As spring gives way to summer, there are certain items every home gardener should be ticking off his or her to-do list.
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Flower garden in backyard
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Climbing temperatures signal the true start of the summer gardening season—and while you'll have months to tinker with your shrubs, trees, and flowers, there are a few things to achieve right at summer's start to ensure your most bountiful garden yet. Brush up on our summer gardening checklist, which will see you through the most prolific growing period of the year.

Get Your Summer Annuals in the Ground

Yes, you need to wait until after the last frost date, in spring, to plant most annuals, but some need to be placed in the ground a bit later—towards the start of summer. "Depending on your climate, that means planting them in April, May, or early June so that they can overcome any transplant shock before peak heat," says Dan Allen, co-founder of Farmscape, California's largest urban farming company.

Organize and Sanitize Your Tools

When that first sunny, 70 degree day hits, Katie Burdett, the organic gardener behind Growing With Gertie, says you should be focusing on getting your seeds in the ground—not scraping last year's mud off your spade. That's why organizing and sanitizing your garden tools ahead of this peak is key. As for the best way to clean these yard essentials? "Sanitizing your tools with a mild bleach solution sets your plants up for a healthy season ahead," Burdett notes.

Wash Your Garden Gloves

There are few things as off-putting as sliding your hands into a pair of stiff, dirty gloves from last season. So, on the same day you streamline your garden arsenal, examine your trusty pair. "Run them through the cold cycle in the washing machine and hang them to dry," Burdett says.

Apply Compost or Fresh Mulch

While spring is the ideal time to add nutrients to the soil, you may want to wait until closer to summer to re-up your garden's compost and mulch supplies, especially if you're introducing new plants into the mix. However, you don't want to wait too long, says Burdett. "Fresh mulch can smother emerging weeds and breathe new life into your garden beds," she says, which is why she recommends composting and mulching at the dawn of the season, before those pesky weeds have a chance to emerge.

Weed, Weed, Weed

Speaking of weeds: Getting a jump start on troublesome sprouts at the start of summer will make your life easier as the heat of the season sets in. "When weeds do emerge, it's best to catch them early—you don't want them going to flower and making for more work later," shares Allen. "Hula hoes and similar weeding tools are great, but if you're committed to getting weeds out at the root, consider adding a hori hori garden knife to your garden shed if you don't have one already."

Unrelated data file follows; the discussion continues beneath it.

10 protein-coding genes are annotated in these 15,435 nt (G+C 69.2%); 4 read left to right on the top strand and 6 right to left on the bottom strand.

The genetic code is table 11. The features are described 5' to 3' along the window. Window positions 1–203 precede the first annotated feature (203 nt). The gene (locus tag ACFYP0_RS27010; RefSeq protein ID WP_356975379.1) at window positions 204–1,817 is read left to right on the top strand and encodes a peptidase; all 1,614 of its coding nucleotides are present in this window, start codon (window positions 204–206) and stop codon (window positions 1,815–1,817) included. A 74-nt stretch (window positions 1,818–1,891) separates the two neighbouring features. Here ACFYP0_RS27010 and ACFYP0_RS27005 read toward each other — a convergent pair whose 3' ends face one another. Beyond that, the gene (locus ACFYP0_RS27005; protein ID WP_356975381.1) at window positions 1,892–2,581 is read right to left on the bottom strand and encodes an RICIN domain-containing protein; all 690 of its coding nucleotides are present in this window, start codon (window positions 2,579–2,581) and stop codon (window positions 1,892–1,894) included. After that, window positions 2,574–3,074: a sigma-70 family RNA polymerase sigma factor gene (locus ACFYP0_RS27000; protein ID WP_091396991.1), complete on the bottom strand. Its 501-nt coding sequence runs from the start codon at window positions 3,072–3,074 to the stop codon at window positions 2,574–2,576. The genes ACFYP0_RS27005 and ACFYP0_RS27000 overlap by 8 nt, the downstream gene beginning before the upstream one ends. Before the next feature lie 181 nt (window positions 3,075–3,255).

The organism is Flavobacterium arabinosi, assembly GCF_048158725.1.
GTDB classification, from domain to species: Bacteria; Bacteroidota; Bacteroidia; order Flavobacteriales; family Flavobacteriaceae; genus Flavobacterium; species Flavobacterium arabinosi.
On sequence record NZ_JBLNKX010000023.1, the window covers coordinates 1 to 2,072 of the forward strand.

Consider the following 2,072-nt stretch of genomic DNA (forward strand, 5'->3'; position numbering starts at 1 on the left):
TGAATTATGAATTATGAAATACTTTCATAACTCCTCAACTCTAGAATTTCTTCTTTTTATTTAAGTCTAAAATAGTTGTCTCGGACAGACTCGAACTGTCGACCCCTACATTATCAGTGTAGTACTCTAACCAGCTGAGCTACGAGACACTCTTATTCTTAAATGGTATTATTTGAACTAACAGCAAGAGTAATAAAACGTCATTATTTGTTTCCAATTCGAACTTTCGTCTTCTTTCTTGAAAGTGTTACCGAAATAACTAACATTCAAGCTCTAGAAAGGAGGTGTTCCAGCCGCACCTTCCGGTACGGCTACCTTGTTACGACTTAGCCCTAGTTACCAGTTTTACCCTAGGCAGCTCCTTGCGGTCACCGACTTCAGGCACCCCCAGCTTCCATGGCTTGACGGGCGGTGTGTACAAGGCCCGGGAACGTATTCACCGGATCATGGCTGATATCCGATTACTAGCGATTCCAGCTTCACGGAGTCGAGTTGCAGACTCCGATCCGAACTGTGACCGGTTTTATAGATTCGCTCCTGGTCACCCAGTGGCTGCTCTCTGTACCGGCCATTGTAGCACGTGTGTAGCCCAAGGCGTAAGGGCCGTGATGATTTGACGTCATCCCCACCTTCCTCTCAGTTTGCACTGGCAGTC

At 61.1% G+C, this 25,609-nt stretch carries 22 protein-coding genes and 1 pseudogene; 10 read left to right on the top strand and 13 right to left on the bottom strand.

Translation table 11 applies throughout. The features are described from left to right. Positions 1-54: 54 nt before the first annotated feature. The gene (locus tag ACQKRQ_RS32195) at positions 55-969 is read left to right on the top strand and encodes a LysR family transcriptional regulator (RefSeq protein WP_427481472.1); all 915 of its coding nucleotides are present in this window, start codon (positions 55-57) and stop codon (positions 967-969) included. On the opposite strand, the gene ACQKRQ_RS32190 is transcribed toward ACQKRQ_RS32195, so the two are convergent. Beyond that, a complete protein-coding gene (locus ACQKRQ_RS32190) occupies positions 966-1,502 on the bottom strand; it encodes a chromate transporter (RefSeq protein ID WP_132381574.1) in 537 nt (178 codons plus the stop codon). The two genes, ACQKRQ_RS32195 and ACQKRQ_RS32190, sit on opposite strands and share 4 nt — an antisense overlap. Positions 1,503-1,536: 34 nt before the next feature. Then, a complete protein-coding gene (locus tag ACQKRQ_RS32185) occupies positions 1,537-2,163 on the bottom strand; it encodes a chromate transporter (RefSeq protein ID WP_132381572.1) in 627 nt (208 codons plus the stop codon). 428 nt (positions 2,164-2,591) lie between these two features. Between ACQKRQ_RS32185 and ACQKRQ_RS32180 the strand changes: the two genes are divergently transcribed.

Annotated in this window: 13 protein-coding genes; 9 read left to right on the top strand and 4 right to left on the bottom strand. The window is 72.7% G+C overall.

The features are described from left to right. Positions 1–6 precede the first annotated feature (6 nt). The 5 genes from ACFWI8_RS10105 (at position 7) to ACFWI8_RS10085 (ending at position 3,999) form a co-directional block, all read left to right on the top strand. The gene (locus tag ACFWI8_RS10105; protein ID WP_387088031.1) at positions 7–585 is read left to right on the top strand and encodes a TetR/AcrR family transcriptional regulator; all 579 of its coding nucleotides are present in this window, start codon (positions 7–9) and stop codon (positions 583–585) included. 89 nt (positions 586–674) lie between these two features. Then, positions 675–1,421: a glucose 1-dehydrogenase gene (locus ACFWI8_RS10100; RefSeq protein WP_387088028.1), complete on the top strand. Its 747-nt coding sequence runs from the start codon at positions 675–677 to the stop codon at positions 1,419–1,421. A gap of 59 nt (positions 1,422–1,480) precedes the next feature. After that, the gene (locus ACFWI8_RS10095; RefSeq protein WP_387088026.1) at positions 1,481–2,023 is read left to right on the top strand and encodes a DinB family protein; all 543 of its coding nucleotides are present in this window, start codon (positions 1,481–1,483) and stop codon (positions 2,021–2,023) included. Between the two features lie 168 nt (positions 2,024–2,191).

Make Sure You're Ready for Harvest

Now is as good a time as any to ensure you have everything you need once your fruit and vegetable crops begin producing. "If you're an edible gardener who preserves the harvest, stock up on canning supplies and consider using up last year's preserves in the freezer to make room for this year's bounty," Burdett says.

Clean Up Your Garden Beds

Once temperatures are consistently above 50 degrees—which, depending on your climate, might fall during the spring or summer seasons—rake leaves and debris from garden beds and add them to your compost pile. This allows you to have compost ready early, so you can apply it to the base of your plants as they grow, and also helps you establish a supply for the remainder of the season, Burdett shares.

Replace Your Hose

You can't make your summer garden grow without access to water. "Warmer weather may require more hand watering depending on your rainfall," says Allen. If your hose didn't survive winter or spring, it's definitely time to hook up a new one—or several, should your yard be expansive enough to require multiple. Be sure your hose extends to the majority of your property, or check on any in-the-ground irrigation nozzles or sprinkler systems to make sure they are functioning properly before temperatures climb too high.

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